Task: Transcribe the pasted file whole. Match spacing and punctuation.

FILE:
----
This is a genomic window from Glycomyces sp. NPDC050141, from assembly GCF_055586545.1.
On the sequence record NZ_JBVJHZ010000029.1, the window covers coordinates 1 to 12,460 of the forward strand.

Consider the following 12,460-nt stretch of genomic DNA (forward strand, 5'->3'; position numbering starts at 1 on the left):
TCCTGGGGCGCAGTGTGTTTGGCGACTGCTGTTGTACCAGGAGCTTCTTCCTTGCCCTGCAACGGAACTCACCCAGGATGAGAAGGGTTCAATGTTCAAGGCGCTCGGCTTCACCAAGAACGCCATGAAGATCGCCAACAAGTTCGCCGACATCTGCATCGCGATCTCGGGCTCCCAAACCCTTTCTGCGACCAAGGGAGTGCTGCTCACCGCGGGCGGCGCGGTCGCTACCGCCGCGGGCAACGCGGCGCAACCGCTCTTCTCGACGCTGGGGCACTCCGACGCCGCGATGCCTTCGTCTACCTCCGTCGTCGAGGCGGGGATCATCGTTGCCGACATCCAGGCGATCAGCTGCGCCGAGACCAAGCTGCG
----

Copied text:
This is a genomic window from Glycomyces sp. NPDC050141, from assembly GCF_055586545.1.
On the sequence record NZ_JBVJHZ010000029.1, the window covers coordinates 1 to 12,460 of the forward strand.

Consider the following 12,460-nt stretch of genomic DNA (forward strand, 5'->3'; position numbering starts at 1 on the left):
TCCTGGGGCGCAGTGTGTTTGGCGACTGCTGTTGTACCAGGAGCTTCTTCCTTGCCCTGCAACGGAACTCACCCAGGATGAGAAGGGTTCAATGTTCAAGGCGCTCGGCTTCACCAAGAACGCCATGAAGATCGCCAACAAGTTCGCCGACATCTGCATCGCGATCTCGGGCTCCCAAACCCTTTCTGCGACCAAGGGAGTGCTGCTCACCGCGGGCGGCGCGGTCGCTACCGCCGCGGGCAACGCGGCGCAACCGCTCTTCTCGACGCTGGGGCACTCCGACGCCGCGATGCCTTCGTCTACCTCCGTCGTCGAGGCGGGGATCATCGTTGCCGACATCCAGGCGATCAGCTGCGCCGAGACCAAGCTGCG